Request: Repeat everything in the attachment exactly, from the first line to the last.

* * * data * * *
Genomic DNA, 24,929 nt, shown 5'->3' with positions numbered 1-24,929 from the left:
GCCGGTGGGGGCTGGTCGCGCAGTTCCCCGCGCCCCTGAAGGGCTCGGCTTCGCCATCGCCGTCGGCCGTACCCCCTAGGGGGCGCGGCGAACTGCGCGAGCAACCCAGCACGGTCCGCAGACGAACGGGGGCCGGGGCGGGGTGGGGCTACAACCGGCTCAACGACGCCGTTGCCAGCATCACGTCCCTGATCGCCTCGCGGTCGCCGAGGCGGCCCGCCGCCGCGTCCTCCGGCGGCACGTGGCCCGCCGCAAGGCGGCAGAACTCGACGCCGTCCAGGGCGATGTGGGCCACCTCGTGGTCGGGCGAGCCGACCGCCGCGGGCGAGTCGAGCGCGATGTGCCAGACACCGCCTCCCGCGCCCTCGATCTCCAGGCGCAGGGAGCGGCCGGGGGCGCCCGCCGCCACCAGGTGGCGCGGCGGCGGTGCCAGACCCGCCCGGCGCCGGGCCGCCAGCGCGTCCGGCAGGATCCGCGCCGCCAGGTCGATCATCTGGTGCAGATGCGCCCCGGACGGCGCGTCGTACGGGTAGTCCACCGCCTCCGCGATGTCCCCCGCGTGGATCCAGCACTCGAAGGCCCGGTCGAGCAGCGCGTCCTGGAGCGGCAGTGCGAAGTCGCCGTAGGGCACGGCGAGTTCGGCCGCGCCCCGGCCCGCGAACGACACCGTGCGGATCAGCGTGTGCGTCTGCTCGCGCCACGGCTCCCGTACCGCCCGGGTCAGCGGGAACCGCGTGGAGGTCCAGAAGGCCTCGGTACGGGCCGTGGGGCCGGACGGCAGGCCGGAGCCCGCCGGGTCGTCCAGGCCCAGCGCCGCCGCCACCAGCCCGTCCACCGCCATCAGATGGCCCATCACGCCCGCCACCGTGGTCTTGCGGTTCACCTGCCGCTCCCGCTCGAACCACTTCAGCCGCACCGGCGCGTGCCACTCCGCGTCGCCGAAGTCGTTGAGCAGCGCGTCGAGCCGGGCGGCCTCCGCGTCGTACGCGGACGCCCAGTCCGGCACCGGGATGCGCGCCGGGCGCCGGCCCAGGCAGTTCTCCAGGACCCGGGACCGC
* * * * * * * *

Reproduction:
Genomic DNA, 24,929 nt, shown 5'->3' with positions numbered 1-24,929 from the left:
GCCGGTGGGGGCTGGTCGCGCAGTTCCCCGCGCCCCTGAAGGGCTCGGCTTCGCCATCGCCGTCGGCCGTACCCCCTAGGGGGCGCGGCGAACTGCGCGAGCAACCCAGCACGGTCCGCAGACGAACGGGGGCCGGGGCGGGGTGGGGCTACAACCGGCTCAACGACGCCGTTGCCAGCATCACGTCCCTGATCGCCTCGCGGTCGCCGAGGCGGCCCGCCGCCGCGTCCTCCGGCGGCACGTGGCCCGCCGCAAGGCGGCAGAACTCGACGCCGTCCAGGGCGATGTGGGCCACCTCGTGGTCGGGCGAGCCGACCGCCGCGGGCGAGTCGAGCGCGATGTGCCAGACACCGCCTCCCGCGCCCTCGATCTCCAGGCGCAGGGAGCGGCCGGGGGCGCCCGCCGCCACCAGGTGGCGCGGCGGCGGTGCCAGACCCGCCCGGCGCCGGGCCGCCAGCGCGTCCGGCAGGATCCGCGCCGCCAGGTCGATCATCTGGTGCAGATGCGCCCCGGACGGCGCGTCGTACGGGTAGTCCACCGCCTCCGCGATGTCCCCCGCGTGGATCCAGCACTCGAAGGCCCGGTCGAGCAGCGCGTCCTGGAGCGGCAGTGCGAAGTCGCCGTAGGGCACGGCGAGTTCGGCCGCGCCCCGGCCCGCGAACGACACCGTGCGGATCAGCGTGTGCGTCTGCTCGCGCCACGGCTCCCGTACCGCCCGGGTCAGCGGGAACCGCGTGGAGGTCCAGAAGGCCTCGGTACGGGCCGTGGGGCCGGACGGCAGGCCGGAGCCCGCCGGGTCGTCCAGGCCCAGCGCCGCCGCCACCAGCCCGTCCACCGCCATCAGATGGCCCATCACGCCCGCCACCGTGGTCTTGCGGTTCACCTGCCGCTCCCGCTCGAACCACTTCAGCCGCACCGGCGCGTGCCACTCCGCGTCGCCGAAGTCGTTGAGCAGCGCGTCGAGCCGGGCGGCCTCCGCGTCGTACGCGGACGCCCAGTCCGGCACCGGGATGCGCGCCGGGCGCCGGCCCAGGCAGTTCTCCAGGACCCGGGACCGC